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Different kinds of PLS weights, loadings, and what to look at?

Sep 12, 2009

The age of Partial Least Squares (PLS) regression (as opposed to PLS path modeling) began with the SIAM publication of Svante Wold et. al. in 1984 [1]. Many of us learned PLS regression from the rather more accessible paper by Geladi and Kowalski from 1986 [2] which described the Nonlinear Iterative PArtial Least Squares (NIPALS) algorithm in detail.

For univariate y, the NIPALS algorithm is really more sequential than iterative. There is a specific sequence of fixed steps that are followed to find the weight vector w (generally normalized to unit length) for each PLS factor or Latent Variable (LV). Only in the case of multivariate Y is the algorithm really iterative, a sequence of steps is repeated until the solution for w for each LV converges.

Whether for univariate y or multivariate Y the calculations for each LV end with a deflation step. The X data is projected onto the weight vector w to get a score vector, t (t = Xw). X is then projected onto the score t to get a loading, p, (p = X’t/t’t). Finally, X is deflated by tp’ to form a new X, Xnew with which to start the procedure again, Xnew = Xtp’. A new weight vector w is calculated from the deflated Xnew and the calculations continue.

So the somewhat odd thing about the weight vectors w derived from NIPALS is that each one applies to a different X, i.e. tn+1 = Xnwn+1. This is in contrast to Sijmen de Jong’s SIMPLS algorithm introduced in 1993 [3]. In SIMPLS a set of weights, sometimes referred to as R, is calculated, which operate on the original X data to calculate the scores. Thus, all the scores T can be calculated directly from X without deflation, T = XR. de Jong showed that it is easy to calculate the SIMPLS R from the NIPALS W and P, R = W(P’W)-1. (Unfortunately, I have, as yet, been unable to come up with a simple expression for calculating the NIPALS W from the SIMPLS model parameters.)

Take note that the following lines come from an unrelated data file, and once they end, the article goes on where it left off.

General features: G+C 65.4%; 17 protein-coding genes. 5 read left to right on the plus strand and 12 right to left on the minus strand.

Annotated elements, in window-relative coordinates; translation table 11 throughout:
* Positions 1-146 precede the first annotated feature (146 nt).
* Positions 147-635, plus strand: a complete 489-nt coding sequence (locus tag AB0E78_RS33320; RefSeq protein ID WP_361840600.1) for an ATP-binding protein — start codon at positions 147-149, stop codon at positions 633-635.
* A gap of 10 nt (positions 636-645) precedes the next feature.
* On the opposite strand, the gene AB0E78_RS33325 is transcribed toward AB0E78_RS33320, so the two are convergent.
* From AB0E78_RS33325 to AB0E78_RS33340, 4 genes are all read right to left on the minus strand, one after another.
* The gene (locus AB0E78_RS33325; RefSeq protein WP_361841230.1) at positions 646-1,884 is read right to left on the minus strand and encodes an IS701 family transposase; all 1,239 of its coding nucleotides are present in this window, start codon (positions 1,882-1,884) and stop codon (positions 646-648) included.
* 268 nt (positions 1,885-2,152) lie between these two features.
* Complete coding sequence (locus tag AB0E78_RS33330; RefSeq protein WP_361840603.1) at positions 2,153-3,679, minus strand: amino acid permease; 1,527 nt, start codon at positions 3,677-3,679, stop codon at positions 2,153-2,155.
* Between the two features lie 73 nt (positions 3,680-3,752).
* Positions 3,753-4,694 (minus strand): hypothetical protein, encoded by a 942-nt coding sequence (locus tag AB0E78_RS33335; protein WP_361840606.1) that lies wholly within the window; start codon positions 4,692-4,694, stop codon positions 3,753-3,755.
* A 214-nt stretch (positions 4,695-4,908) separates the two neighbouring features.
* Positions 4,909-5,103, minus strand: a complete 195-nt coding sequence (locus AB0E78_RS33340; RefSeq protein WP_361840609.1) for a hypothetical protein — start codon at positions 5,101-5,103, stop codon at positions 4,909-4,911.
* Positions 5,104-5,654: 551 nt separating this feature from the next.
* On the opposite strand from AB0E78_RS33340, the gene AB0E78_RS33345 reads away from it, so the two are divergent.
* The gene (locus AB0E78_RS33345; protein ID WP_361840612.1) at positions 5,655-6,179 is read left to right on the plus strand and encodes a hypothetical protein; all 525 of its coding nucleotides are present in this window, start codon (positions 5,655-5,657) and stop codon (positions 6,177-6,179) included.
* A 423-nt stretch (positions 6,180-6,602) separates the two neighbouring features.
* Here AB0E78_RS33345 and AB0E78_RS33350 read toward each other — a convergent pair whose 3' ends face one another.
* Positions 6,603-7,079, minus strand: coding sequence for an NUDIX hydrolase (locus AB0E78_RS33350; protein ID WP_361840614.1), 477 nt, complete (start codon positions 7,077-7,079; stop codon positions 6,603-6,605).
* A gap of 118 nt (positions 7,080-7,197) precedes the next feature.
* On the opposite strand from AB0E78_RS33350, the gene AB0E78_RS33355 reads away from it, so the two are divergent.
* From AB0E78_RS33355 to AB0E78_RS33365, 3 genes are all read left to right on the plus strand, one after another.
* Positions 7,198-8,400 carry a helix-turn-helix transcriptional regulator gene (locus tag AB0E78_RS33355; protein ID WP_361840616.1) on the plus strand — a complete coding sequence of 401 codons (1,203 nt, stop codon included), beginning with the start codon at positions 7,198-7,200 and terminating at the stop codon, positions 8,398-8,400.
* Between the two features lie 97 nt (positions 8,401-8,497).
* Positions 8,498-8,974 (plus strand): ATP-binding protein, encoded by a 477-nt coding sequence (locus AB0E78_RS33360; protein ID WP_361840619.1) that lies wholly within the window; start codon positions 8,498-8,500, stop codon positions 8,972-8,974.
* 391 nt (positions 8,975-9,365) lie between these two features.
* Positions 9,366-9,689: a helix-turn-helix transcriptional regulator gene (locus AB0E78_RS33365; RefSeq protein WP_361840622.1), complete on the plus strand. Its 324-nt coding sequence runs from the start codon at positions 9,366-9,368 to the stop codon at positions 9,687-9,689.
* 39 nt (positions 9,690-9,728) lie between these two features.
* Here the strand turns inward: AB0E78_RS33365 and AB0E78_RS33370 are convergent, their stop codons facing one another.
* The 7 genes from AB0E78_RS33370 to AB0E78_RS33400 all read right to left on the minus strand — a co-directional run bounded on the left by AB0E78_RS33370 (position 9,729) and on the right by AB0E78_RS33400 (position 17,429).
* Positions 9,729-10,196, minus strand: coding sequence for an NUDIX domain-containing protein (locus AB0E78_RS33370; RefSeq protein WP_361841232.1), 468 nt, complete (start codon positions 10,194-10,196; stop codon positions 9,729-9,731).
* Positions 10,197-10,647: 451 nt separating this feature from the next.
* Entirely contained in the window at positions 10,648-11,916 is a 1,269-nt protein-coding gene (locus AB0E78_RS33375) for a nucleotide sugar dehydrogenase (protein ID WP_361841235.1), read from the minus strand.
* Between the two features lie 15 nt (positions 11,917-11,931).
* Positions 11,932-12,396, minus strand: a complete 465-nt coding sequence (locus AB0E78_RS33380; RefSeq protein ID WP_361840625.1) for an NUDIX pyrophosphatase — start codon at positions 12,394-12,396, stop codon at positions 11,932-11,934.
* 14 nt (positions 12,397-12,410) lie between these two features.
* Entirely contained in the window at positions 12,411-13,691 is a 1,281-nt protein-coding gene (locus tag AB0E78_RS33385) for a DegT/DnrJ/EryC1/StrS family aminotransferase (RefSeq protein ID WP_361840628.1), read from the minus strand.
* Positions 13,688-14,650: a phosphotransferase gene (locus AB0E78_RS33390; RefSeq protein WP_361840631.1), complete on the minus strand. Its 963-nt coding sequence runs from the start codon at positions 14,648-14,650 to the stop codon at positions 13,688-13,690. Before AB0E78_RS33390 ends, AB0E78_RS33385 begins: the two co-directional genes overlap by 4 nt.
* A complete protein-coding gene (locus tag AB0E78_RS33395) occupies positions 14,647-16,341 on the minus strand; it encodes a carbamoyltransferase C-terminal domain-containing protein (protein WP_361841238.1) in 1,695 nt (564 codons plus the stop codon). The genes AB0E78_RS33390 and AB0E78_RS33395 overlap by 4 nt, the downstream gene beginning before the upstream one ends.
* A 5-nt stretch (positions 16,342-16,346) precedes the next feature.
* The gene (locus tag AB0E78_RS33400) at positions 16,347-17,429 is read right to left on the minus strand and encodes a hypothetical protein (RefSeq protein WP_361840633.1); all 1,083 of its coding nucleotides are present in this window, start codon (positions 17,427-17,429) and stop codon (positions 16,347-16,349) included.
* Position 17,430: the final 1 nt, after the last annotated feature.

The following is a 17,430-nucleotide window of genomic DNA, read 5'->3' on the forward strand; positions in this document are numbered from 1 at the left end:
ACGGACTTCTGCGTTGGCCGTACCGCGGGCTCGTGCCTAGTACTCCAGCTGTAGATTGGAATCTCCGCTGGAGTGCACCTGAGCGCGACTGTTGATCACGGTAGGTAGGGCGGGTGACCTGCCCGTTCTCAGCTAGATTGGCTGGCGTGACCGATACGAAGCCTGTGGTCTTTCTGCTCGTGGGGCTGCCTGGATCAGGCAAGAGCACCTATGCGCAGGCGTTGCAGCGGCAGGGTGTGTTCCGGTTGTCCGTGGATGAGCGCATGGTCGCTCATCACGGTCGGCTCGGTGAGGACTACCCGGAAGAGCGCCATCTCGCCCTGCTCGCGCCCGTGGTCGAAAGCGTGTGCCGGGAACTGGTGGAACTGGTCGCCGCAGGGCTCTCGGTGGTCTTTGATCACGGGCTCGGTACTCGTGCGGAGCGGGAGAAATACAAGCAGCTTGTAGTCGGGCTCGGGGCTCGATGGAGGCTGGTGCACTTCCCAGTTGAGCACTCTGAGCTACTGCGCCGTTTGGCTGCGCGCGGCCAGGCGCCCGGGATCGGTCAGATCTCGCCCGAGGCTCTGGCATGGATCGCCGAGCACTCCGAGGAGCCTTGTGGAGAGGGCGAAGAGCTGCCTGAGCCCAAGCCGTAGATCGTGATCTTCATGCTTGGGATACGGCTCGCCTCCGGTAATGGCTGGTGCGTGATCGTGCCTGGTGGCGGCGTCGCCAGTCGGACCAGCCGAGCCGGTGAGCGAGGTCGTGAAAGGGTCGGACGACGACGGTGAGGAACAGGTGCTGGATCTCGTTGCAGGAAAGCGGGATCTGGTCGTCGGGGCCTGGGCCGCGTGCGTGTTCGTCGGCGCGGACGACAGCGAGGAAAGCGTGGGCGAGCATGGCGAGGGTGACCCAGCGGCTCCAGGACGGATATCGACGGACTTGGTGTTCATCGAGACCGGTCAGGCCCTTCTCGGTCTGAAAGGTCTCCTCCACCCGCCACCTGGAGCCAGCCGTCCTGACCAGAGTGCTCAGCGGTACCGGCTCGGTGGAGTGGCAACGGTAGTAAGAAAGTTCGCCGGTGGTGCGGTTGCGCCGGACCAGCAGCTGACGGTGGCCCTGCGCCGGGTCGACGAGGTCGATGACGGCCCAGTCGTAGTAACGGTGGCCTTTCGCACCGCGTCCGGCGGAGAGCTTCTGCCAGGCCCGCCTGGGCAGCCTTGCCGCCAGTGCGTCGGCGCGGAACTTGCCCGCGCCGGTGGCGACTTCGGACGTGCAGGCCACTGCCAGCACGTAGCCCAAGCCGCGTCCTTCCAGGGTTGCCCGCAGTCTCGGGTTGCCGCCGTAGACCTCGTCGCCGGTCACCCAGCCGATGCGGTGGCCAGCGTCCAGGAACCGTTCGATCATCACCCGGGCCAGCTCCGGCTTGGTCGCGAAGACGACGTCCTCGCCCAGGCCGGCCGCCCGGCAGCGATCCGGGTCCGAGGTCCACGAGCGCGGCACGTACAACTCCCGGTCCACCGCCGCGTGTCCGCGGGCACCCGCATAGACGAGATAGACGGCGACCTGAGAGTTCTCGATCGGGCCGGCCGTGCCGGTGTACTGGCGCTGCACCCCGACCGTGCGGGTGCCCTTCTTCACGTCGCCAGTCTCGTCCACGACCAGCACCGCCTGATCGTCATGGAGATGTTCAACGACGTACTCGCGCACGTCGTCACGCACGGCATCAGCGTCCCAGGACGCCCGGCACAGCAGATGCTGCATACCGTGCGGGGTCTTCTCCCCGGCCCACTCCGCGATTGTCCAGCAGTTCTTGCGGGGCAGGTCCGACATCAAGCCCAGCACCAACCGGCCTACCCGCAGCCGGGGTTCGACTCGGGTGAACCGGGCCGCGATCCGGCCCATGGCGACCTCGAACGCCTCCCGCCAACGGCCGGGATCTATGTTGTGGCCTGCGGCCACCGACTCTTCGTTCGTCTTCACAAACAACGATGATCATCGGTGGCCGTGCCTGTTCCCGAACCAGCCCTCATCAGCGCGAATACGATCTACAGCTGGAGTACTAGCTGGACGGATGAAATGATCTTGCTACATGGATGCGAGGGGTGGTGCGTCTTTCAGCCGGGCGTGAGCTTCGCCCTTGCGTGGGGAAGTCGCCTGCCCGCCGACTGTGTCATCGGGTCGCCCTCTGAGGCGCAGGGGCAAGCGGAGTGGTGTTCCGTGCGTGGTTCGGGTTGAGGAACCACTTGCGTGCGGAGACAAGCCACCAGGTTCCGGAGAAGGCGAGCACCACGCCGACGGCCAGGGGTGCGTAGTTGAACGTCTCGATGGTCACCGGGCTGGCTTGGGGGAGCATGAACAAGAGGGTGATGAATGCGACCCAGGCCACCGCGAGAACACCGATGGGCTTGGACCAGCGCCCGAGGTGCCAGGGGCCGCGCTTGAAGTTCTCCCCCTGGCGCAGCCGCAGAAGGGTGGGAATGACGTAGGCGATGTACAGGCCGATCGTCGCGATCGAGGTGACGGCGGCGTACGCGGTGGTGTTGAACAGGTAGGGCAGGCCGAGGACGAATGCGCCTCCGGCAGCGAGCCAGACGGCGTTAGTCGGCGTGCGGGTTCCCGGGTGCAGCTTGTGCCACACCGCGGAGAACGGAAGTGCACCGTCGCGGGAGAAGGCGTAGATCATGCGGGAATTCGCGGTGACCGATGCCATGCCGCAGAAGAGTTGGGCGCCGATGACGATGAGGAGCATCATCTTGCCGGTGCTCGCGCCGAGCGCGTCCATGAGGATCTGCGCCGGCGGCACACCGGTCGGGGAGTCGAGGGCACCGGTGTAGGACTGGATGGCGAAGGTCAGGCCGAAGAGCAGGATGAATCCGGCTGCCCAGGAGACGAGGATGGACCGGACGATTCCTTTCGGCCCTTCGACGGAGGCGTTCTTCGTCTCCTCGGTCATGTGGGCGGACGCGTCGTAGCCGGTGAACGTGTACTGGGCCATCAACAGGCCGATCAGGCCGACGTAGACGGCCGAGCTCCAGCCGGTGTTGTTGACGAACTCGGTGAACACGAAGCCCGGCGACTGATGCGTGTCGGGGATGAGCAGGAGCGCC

So the question here is, “If you want to look at weights, which weights should you look at, W or R?” I’d argue that R is somewhat more intuitive as it applies to the original X data. Beyond that, if you are trying to standardize outputs of different software routines (which is actually how I got started on all this), it is a simple matter to always provide R. Fortunately, R and W are typically not that different, and in fact, they start out the same, w1 = r1, and they span the same subspace. Our decision here, based on relevance and standardization, is to present R weights as the default in future versions of PLS_Toolbox and Solo, regardless of which PLS algorithm is selected (NIPALS, SIMPLS or the new Direct Scores PLS).

A better question might be, “When investigating a PLS model, should I look at weights, R or W, or loadings P?” If your perspective is that the scores T are measures of some underlying “latent” phenomena, then you would choose to look at P, the degree to which these latent variables contribute to X. The weights W or R are merely regression coefficients that you use to estimate the scores T. From this viewpoint the real model is X = TP’ + E and y = Tb+ f.

If, on the other hand, you see PLS as simply a method for identifying a subspace within which to restrict, and therefore stabilize, the regression vector, then you would choose to look at the weights W or R. From this viewpoint the real model is Y = Xb + e, with b = W(P’W)-1(T’T)-1T’y = R(T’T)-1T’y via the NIPALS and SIMPLS formulations respectively. The regression vector is a linear combination of the weights W or R and from this perspective the loadings P are really a red herring. In the NIPALS formulation they are a patch left over from the way the weights were derived from deflated X. And the loadings P aren’t even in the SIMPLS formulation.

So the bottom line here is that you’d look at loadings P if you are a fan of the latent variable perspective. If you’re a fan of the regression subspace perspective, then you’d look at weights, W or preferably R. I’m in the former camp, (for more reasons than just philosophical agreement with the LV model), as evidenced by my participation in S. Wold et. al., “The PLS model space revisited,” [4]. Your choice of perspective also impacts what residuals to monitor, etc., but I’ll save that for a later time.


[1] S. Wold, A. Ruhe, H. Wold, and W.J. Dunn III, “The Collinearity Problem in Linear
Regression. The Partial Least Square Approach to Generalized Inverses”, SIAM J. Sci.
Stat. Comput., Vol. 5, 735-743, 1984.

[2] P. Geladi and B.R. Kowalski, “PLS Tutorial,” Anal. Chim. Acta., 185(1), 1986.

[3] S. de Jong, “SIMPLS: an alternative approach to partial least squares regression,” Chemo. and Intell. Lab. Sys., Vol. 18, 251-263, 1993.

[4] S. Wold, M. Høy, H. Martens, J. Trygg, F. Westad, J. MacGregor and B.M. Wise, “The PLS model space revisited,” J. Chemometrics, pps 67-68, Vol. 23, No. 2, 2009.